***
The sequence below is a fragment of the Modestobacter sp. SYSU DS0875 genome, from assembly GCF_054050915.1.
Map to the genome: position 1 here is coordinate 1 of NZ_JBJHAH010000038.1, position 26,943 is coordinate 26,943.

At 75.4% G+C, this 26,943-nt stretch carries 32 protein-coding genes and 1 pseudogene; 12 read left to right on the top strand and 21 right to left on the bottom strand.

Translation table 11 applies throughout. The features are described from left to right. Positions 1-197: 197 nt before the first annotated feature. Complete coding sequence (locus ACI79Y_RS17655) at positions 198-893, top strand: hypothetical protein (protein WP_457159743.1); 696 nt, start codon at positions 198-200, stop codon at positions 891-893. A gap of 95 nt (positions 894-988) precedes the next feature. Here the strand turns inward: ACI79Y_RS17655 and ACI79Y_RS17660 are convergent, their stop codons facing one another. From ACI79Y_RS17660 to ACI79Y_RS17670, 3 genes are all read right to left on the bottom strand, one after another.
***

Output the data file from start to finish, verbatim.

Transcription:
The sequence below is a fragment of the Modestobacter sp. SYSU DS0875 genome, from assembly GCF_054050915.1.
Map to the genome: position 1 here is coordinate 1 of NZ_JBJHAH010000038.1, position 26,943 is coordinate 26,943.

At 75.4% G+C, this 26,943-nt stretch carries 32 protein-coding genes and 1 pseudogene; 12 read left to right on the top strand and 21 right to left on the bottom strand.

Translation table 11 applies throughout. The features are described from left to right. Positions 1-197: 197 nt before the first annotated feature. Complete coding sequence (locus ACI79Y_RS17655) at positions 198-893, top strand: hypothetical protein (protein WP_457159743.1); 696 nt, start codon at positions 198-200, stop codon at positions 891-893. A gap of 95 nt (positions 894-988) precedes the next feature. Here the strand turns inward: ACI79Y_RS17655 and ACI79Y_RS17660 are convergent, their stop codons facing one another. From ACI79Y_RS17660 to ACI79Y_RS17670, 3 genes are all read right to left on the bottom strand, one after another.